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Fresnel Institute's mirror trick could boost Blu-ray disc capacity

France's Fresnel Institute, in Marseille, has found a way of bringing images into sharper focus with the help of mirrors, with the potential of stacking more layers of data into Blu-ray discs.

Technically, an optical lens focuses a blue laser beam to a fine point on the disc, but in fact on the nanoscopic scale, the focal point is smeared out in the direction of light propagation – the beam's optical axis – to create a cigar-shaped cylinder, explains the Fresnel Institute. The research team is working towards improving that axial resolution that could allow lasers to focus more precisely within a Blu-ray disc, making it possible to squeeze more information layers onto each disc.

The New Scientist, that reports these developments, recalls that in the 1990s, a solution was found – the 4Pi microscope. Essentially, the system splits a laser light beam in two: one half is directed through a lens positioned over the disc scanned, while the other half passes through a lens under the disc and focuses on the images from below. The two beams interfere in just the right way to build on one another, creating a spherical focal spot that can be just 100 across.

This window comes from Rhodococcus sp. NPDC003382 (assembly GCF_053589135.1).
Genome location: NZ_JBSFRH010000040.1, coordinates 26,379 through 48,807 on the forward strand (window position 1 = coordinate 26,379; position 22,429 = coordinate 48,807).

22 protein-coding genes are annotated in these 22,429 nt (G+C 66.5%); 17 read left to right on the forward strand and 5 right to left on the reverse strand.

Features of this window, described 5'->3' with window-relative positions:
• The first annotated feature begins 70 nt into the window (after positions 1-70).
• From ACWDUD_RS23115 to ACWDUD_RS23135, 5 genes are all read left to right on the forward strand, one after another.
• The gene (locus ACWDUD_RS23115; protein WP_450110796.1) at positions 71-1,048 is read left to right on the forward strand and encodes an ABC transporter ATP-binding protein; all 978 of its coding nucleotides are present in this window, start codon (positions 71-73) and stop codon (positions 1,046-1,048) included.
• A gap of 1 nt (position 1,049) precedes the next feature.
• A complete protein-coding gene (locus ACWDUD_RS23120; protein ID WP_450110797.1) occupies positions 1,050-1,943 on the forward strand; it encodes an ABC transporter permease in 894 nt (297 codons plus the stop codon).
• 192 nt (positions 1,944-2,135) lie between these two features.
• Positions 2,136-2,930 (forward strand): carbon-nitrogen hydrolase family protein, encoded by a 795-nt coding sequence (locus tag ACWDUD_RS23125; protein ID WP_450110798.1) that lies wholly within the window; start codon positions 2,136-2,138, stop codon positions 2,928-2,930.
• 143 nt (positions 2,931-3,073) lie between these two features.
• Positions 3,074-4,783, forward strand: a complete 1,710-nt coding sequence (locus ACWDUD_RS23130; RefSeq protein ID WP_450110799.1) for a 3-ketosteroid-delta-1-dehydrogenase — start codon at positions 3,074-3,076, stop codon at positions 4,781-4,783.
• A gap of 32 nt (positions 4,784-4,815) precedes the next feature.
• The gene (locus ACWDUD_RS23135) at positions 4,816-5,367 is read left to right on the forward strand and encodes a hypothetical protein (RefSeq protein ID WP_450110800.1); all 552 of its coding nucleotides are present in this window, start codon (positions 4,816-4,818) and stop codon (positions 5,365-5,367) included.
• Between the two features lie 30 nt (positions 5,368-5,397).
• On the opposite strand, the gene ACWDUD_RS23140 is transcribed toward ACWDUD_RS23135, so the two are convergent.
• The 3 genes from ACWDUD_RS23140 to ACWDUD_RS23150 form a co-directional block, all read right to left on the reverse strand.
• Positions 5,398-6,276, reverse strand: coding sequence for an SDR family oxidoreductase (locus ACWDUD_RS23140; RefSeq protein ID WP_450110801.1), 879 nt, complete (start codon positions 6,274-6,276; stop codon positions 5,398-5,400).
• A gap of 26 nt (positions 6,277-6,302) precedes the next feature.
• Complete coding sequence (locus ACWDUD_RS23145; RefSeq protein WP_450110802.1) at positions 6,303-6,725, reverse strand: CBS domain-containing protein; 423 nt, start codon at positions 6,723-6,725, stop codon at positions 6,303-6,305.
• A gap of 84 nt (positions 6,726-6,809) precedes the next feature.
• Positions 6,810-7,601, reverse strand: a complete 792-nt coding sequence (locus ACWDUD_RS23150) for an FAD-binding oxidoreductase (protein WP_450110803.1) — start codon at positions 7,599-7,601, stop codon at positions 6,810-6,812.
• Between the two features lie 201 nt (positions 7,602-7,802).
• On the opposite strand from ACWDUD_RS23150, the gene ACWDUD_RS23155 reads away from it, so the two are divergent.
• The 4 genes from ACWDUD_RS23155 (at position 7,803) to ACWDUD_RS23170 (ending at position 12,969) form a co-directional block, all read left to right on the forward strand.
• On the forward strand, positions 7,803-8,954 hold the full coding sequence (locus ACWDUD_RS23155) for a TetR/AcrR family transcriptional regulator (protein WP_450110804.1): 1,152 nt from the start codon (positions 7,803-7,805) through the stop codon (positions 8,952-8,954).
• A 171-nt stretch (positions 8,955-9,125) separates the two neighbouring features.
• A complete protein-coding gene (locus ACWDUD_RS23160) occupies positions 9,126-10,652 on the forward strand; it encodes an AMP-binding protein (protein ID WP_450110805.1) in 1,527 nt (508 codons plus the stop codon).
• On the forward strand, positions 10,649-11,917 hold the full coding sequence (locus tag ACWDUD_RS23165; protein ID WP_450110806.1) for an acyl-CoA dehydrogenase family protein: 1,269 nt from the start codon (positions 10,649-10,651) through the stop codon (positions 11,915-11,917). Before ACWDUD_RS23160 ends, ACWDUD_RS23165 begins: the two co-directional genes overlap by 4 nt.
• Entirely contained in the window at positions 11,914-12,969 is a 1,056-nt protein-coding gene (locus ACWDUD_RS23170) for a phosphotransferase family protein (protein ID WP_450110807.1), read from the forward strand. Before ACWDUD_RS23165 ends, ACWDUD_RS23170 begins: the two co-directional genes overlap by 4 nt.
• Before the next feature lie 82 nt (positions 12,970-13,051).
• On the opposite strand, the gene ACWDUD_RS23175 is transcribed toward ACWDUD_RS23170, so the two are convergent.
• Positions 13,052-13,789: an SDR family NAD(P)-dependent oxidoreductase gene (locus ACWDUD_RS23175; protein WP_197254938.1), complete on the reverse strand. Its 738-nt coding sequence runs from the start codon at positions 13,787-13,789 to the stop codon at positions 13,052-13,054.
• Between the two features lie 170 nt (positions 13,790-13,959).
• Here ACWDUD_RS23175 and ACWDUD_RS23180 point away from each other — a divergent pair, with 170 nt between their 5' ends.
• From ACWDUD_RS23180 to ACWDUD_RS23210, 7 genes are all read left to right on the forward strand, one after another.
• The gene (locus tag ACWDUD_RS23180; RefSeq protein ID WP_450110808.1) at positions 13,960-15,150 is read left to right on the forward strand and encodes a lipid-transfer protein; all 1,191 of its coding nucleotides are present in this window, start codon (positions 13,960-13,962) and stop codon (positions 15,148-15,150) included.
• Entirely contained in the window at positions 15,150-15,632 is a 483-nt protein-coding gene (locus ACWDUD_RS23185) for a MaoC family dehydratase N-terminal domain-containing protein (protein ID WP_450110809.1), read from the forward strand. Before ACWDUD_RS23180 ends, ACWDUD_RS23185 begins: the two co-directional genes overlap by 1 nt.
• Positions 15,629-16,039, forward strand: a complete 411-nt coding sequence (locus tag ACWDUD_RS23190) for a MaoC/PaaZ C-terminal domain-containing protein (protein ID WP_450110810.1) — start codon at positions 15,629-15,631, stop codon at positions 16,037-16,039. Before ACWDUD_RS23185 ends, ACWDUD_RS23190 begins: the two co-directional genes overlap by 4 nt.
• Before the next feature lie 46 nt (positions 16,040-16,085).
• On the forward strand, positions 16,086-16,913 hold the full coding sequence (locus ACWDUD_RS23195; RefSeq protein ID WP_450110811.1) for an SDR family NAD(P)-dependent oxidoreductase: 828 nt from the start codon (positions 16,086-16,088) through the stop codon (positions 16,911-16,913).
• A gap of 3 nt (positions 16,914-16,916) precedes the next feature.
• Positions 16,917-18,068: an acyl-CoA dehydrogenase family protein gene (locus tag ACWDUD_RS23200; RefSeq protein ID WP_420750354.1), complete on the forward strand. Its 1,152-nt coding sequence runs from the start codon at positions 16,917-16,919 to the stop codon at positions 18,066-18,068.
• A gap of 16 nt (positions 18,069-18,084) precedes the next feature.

The problem, as the Fresnel Institute team lead by Anne Sentenac explains, is aligning the two lenses and beam paths to interfere correctly, a difficulty that renders a 4Pi microscope expensive. The institute has found a simpler way to do it. The lens above the disc remains, but instead of splitting the laser beam and directing half of it through a lens below the object, a mirror is simply placed there. So, once the light has passed through the disc, some is reflected back towards the object from below, reducing the size of the focal spot, thus allowing for a sharper, more discriminating focal point.

Given that a Blu-ray disc is scanned with blue-violet laser with a wavelength of 405 nanometres, the “mirror” technique could make it possible to squeeze even more information on a layer and/or adding more layers on the disc. Recent developments by Pioneer has pushed the storage capacity to 500GB on a single disc by using 20 layers. By reducing the length of the beam spot, they could triple that number, according to Sentenac.

Some speculate the new technology could nearly double the number of layers in the 1-Terabyte Blu-ray disc shown off by TDK at the Ceatec Japan trade show last month, bringing 2-Terabyte discs within reach.

Story filed 20.11.10

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